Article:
Fear of the Blank Page

Photo by Rennett Stowe

The joy of discovery, especially about the things you care about, is a wonderful feeling.

I like the idea of having essay assignments because they allow me to explore the subject I am studying in my own terms (to a certain extent). I can learn new things on my own and put my thoughts out there about the things I’ve learned.

However, despite having to write many essay assignments during my four years in university, I still have problems with writing them.

I get intimidated by word count and page numbers. The professor telling me how many pages or how many words I have to write is like giving me a whole chicken and asking me to eat it all in one go. I know that is not the case, but in my head that is what I am thinking about.

Knowing that I have that huge goal in mind and looking at the blank Word document in front of me, I get anxious. To avoid my anxiety, I procrastinate - I convince myself that I still have time and that I can do it later. Deep inside I know that is not true, but I can be very persuasive at times, even towards myself. It is bad to fool others, but it is worse to fool oneself.

I am still struggling with this fear, but I found 3 ways of dealing with it that seem promising.

1. Break the task into smaller pieces.

I can’t eat the whole chicken in one sitting.

If I have a 10-page essay to write, for example, then the first thing that I’ll do is break the task up into parts.

For example, for the first week, I will only focus on the research that has to be done for the assignment. Then, the second week will be the time when I start on the blueprint of the essay. Then, I’ll move to the introduction. So on and so forth.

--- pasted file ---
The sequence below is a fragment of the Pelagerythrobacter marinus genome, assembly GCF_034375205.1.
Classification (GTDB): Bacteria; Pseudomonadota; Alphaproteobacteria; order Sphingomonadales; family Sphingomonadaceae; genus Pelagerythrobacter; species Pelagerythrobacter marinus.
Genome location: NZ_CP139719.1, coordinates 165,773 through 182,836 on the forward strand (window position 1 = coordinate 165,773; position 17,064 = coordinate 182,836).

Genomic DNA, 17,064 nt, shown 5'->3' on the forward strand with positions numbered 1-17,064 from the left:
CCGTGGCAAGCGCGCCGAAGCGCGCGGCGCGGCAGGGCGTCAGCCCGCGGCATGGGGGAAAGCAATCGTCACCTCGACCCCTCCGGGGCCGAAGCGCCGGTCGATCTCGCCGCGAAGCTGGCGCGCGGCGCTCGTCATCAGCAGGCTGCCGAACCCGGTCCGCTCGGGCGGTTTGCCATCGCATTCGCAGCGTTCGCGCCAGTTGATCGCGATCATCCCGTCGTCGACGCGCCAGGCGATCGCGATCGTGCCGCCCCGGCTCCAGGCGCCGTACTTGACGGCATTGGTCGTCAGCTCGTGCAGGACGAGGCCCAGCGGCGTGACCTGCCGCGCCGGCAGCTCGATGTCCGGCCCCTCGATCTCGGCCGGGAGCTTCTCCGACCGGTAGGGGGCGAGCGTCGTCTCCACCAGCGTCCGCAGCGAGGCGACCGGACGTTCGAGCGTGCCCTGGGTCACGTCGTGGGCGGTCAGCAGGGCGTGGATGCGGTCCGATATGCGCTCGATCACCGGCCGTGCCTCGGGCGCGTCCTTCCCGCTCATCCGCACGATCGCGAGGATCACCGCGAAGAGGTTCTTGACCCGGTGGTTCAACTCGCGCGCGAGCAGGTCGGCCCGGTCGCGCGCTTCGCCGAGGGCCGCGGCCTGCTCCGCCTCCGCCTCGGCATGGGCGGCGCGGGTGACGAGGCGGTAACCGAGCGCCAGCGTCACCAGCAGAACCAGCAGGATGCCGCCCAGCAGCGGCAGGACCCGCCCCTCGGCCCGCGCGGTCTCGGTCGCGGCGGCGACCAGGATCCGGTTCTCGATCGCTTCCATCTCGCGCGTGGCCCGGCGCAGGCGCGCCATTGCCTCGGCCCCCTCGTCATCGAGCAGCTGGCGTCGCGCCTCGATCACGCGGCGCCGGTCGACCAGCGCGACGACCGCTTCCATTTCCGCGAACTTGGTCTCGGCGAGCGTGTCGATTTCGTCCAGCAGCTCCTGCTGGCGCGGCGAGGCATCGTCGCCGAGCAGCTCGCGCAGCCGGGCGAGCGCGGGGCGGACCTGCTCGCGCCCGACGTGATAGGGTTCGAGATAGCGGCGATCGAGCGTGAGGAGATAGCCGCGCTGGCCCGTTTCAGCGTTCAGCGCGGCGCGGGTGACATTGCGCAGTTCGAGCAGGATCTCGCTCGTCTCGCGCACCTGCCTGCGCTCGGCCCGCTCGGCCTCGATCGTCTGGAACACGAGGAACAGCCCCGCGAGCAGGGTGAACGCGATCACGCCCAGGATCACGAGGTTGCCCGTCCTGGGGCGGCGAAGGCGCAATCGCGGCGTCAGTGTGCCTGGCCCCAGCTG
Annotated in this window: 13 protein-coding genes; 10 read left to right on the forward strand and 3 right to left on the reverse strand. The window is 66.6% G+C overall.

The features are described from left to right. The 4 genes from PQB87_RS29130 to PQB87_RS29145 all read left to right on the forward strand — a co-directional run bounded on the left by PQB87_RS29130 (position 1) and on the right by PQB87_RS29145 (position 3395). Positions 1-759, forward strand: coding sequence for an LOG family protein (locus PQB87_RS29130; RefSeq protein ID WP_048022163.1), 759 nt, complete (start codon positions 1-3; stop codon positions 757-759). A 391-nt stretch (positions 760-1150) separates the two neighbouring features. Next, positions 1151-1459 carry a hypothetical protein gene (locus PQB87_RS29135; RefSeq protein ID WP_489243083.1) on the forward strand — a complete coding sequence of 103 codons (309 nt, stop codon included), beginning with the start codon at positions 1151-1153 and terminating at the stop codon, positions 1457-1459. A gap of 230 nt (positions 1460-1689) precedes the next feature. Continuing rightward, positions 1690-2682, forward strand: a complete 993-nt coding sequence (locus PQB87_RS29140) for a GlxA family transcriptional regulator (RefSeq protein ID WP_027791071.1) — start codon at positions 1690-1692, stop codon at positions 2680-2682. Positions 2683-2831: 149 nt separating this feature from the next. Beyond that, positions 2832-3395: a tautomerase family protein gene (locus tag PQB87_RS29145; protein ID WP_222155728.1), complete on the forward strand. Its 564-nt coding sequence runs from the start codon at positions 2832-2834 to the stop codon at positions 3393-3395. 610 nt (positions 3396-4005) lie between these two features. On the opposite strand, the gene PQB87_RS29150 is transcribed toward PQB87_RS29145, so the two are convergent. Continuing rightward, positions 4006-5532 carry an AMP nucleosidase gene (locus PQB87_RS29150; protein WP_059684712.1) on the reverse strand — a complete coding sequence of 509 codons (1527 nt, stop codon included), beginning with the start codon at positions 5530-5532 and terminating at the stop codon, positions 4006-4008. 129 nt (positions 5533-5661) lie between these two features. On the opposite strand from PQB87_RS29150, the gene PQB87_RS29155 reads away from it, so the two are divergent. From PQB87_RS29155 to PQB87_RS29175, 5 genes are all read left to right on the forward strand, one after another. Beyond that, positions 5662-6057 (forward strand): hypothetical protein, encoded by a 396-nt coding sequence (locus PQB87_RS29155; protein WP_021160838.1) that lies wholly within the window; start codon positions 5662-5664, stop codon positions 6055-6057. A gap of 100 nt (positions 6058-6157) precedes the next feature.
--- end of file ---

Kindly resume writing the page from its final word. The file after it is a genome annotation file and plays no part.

A colossal task can be made manageable if I take it one piece at a time. Remember, Rome wasn’t built in a day.

2. Don’t look at the page.

Simple, but surprisingly effective.

Since I am anxious when I look at the blank age in front of me, the best way to overcome it is to avoid looking at it. Not that I am avoiding the problem, but I am removing the restriction that prevents me from writing.

Once I free myself from the shackles of the blank page, I can just focus on the one thing that matters at the time – writing. Word count and number of pages are not as important as getting the message across.

I cover my computer screen with something and look at the keyboard. It is surprising how smoothly ideas flow from my brain to the tips of my fingers when I don’t have to think about how much I’ve written or how much more I need to write. I just focus on the writing and I write my minds off.

Of course, there are going to be errors (lots of them) in my writing since I am looking not looking at the screen. I don’t worry about that because that is what editing is for. As long as the main ideas are written down, the process of editing will be a breeze.

Don't let perfection get in the way of the writing. Just write.

3. Writer’s block? Write about it.

Writer’s block: the enemy of all writers. Or is it?

Once, I took a writing course and my professor gave me an interesting advice: when you have writer’s block, write about it. I don’t think writer’s block is the inability to generate ideas. Ideas are there, but words to express those ideas are not coming out.

To overcome the blockage of words, write about anything on the side. What the professor suggested was brilliant: using the writer’s block itself as the topic of writing. Describe the block, the feelings, the fear, and be as detailed as possible. Turn a problem into an opportunity.

The main point is to just write – let the words come out. Break the blockage with a constant stream of words. Pretty soon I'll find myself able to continue my original work. 

Having written all that, I still feel the fear and it is still affecting me. I even experienced it before writing this article. But here I am, writing my words and putting my thoughts out there, and there you are, reading them.